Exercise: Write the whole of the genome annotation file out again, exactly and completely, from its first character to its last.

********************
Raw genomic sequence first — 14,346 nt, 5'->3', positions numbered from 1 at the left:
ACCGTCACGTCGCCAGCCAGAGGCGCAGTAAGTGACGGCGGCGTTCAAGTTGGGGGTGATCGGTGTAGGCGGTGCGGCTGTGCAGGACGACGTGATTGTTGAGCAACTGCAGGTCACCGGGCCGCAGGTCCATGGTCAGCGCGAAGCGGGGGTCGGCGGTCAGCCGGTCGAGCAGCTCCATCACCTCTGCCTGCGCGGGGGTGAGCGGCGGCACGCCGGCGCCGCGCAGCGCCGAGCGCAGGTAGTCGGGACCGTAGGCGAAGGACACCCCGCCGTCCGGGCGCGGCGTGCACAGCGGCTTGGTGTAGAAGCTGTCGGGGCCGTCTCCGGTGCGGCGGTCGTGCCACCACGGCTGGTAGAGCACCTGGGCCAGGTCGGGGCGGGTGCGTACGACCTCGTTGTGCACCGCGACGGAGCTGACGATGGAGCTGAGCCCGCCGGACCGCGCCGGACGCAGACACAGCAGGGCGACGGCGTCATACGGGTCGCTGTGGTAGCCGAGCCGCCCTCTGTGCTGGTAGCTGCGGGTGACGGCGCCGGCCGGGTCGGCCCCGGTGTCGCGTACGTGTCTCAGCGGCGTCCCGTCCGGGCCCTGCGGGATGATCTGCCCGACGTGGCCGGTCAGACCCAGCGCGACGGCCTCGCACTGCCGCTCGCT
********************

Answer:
Raw genomic sequence first — 14,346 nt, 5'->3', positions numbered from 1 at the left:
ACCGTCACGTCGCCAGCCAGAGGCGCAGTAAGTGACGGCGGCGTTCAAGTTGGGGGTGATCGGTGTAGGCGGTGCGGCTGTGCAGGACGACGTGATTGTTGAGCAACTGCAGGTCACCGGGCCGCAGGTCCATGGTCAGCGCGAAGCGGGGGTCGGCGGTCAGCCGGTCGAGCAGCTCCATCACCTCTGCCTGCGCGGGGGTGAGCGGCGGCACGCCGGCGCCGCGCAGCGCCGAGCGCAGGTAGTCGGGACCGTAGGCGAAGGACACCCCGCCGTCCGGGCGCGGCGTGCACAGCGGCTTGGTGTAGAAGCTGTCGGGGCCGTCTCCGGTGCGGCGGTCGTGCCACCACGGCTGGTAGAGCACCTGGGCCAGGTCGGGGCGGGTGCGTACGACCTCGTTGTGCACCGCGACGGAGCTGACGATGGAGCTGAGCCCGCCGGACCGCGCCGGACGCAGACACAGCAGGGCGACGGCGTCATACGGGTCGCTGTGGTAGCCGAGCCGCCCTCTGTGCTGGTAGCTGCGGGTGACGGCGCCGGCCGGGTCGGCCCCGGTGTCGCGTACGTGTCTCAGCGGCGTCCCGTCCGGGCCCTGCGGGATGATCTGCCCGACGTGGCCGGTCAGACCCAGCGCGACGGCCTCGCACTGCCGCTCGCT